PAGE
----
Foxing – Nearer My God

We often find ourselves in ruts. Maybe you’re in a job you don’t like, so you gain new skills and work hard to find a job you do. Sometimes you’re in a bad relationship that either needs to be fixed or end. Oft... Read More...

Vattnet – Vattnet

Starting over is not the easiest thing in the world, but it does have its benefits. There is freedom in going back to the point of inception because there are no preconceived notions of what is to come. Even if people remember what came before, that was the past and this is the future, which stops for no one. When Vattnet, previously known to us as the post-black metal band Vattnet Viskar, lost one of their two founding members, they saw an opportunity to go back to the beginning and build from the ground up. Cleaving their band name in half, they looked toward the future and decided to make a self-titled album album that, in the words of guitarist Chris Alfieri, "we could listen to forever, even if no one else liked it."

Mush – Protect Your Brand

The late 90s and early 00s saw the rise of a little label called Vagrant that churned out band after band and release after release of tuneful, essentially, power pop that took elements of emo, punk, and guitar-driven pop, mixing them together in a way that proved irresistible to many a sensitive punk who wanted something else to latch onto. Somewhere in the territory between “easycore” and Get Up Kids-style emo, the label launched careers for bands who arguably deserved a little longer in the spotlight than they received. By the time a second wave of soundalike bands emerged, the public’s appetite for such had largely subsided or moved on as did a number of the progenitors of it.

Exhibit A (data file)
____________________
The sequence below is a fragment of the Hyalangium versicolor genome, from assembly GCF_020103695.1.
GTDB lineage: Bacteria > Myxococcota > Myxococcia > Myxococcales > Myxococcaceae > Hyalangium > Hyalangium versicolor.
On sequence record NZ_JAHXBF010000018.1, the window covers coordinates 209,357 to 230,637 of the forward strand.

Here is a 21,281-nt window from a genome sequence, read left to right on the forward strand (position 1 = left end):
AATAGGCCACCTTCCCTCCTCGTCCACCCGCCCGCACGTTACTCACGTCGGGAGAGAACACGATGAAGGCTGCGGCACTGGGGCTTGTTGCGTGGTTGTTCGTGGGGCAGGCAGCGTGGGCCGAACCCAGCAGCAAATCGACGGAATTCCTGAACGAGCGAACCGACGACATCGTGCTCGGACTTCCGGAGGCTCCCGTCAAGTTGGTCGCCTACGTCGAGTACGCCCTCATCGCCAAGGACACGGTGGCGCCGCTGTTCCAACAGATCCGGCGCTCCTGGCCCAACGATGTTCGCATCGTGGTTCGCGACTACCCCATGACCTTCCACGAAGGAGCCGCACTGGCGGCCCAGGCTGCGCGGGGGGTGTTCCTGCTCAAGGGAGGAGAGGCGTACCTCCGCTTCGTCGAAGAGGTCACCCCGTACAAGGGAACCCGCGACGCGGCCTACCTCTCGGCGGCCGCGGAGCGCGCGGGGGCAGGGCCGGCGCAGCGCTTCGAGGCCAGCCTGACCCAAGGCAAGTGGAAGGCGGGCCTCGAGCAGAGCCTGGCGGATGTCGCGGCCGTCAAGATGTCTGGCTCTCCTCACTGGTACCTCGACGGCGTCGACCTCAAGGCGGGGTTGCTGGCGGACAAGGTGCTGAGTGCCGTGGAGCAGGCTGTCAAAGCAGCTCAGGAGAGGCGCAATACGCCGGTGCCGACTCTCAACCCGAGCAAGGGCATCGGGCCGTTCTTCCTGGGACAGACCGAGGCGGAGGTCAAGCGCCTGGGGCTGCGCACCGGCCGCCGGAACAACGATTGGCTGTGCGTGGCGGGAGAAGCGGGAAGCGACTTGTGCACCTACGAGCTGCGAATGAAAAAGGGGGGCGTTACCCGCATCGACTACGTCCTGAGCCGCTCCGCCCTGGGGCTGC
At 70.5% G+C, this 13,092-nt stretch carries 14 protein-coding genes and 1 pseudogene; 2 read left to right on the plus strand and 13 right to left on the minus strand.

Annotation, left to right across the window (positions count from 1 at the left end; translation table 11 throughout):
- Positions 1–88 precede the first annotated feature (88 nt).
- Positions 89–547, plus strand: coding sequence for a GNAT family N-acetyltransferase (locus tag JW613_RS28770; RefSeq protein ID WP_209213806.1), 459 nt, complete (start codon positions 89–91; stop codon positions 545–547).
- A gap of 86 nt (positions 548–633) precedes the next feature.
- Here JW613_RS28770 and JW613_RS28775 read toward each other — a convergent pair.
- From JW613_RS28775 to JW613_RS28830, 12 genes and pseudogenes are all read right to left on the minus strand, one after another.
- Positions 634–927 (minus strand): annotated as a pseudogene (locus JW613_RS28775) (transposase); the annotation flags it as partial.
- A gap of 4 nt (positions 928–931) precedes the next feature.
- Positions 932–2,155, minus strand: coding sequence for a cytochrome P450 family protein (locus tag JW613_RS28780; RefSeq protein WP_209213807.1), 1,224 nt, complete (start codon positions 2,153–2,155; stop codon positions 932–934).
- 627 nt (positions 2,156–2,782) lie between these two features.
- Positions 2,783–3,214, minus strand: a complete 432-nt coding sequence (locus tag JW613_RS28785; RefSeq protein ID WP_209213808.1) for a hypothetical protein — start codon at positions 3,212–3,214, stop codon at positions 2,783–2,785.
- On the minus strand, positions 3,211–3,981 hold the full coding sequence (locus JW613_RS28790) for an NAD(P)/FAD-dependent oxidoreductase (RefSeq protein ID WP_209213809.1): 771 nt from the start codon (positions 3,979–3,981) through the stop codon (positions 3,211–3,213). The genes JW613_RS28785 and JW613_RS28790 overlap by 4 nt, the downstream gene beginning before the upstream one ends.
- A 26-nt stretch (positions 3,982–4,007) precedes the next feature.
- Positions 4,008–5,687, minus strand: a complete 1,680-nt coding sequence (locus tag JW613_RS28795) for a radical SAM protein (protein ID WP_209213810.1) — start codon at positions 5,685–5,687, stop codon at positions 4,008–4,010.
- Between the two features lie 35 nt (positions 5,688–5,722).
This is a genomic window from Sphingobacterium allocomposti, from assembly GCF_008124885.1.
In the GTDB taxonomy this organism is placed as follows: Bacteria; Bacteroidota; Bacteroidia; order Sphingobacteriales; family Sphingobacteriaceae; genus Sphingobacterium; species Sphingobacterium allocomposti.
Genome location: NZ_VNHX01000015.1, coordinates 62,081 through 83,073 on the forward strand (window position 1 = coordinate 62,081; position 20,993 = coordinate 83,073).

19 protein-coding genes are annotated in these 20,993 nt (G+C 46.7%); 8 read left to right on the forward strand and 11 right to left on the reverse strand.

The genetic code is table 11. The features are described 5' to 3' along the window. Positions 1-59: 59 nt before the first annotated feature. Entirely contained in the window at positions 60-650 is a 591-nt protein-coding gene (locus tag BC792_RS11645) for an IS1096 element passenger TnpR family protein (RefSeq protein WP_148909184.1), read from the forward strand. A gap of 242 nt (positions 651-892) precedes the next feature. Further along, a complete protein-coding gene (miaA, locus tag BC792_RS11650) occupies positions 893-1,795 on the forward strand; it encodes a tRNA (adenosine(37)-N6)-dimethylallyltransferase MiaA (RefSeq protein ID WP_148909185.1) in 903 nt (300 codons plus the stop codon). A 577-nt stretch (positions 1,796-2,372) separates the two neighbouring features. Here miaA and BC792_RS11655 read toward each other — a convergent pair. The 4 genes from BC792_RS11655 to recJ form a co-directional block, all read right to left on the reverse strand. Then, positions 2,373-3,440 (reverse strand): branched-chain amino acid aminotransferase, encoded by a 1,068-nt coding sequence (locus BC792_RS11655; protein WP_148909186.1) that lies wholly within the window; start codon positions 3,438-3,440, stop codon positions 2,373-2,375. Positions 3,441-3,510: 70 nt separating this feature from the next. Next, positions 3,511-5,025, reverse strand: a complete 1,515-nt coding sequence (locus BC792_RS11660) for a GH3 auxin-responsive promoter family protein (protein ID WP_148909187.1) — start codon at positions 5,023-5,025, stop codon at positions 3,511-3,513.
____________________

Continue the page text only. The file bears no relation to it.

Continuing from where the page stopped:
Grind My Tears: Converge, UNN, and Our Wits That Make Us Men

It's been five long years; five long years since Converge, the forefathers of emo leaning metalcore, have released music. That all changed last week, however, as the band put out a 7" with not one, but two brand new tracks. They still remain slightly controversial, with some in the Heavy Blog camp dismissing them. Here at Grind My Tears, however, those tracks are nothing but pure gold and the exact music the band should release after a five year absence. It is for exactly that reason that those tracks will be explored in depth below, putting them under an intense microscope and examining their every detail.

Grind My Tears // Fleshborn & Ostraca

I present to you Grind My Tears, the cleverly named screamo and post hardcore centric counterpart to our series Grind My Gears. Below you will find a slew of the most promising screamo acts and records that have caught my attention in the past year or two. The first featured spot on this segment belongs to probably one of my favorite releases of this year (so far), the split LP between modern screamo mainstays Ostraca and Fleshborn. Titled Faces of the Moving Year, the split works well to showcase both bands unique takes on screamo, highlighting the vast differences within screamo itself, as well as playing off the tension created between the drastic contrast of the two bands.

Love Letter – Touché Amoré

Jeremy Bolm and his band Touché Amoré have kept me good company lately as I've grappled with these questions under the red glow of cancer. Their album, Stage Four, detailing Bolm's grieving process after his mother died of the same terrible illness afflicting my father-in-law, lives on a loop in my mind and heart now. The lyrics are honest, passionate and absolutely heartbreaking. Bolm's incredibly vulnerable declarations of hurt, loneliness, regret and suffering are absolutely necessary and equally wonderful. I find myself comforted, listening in gentle communion, to a work of art that shares my grief brilliantly and empathetically.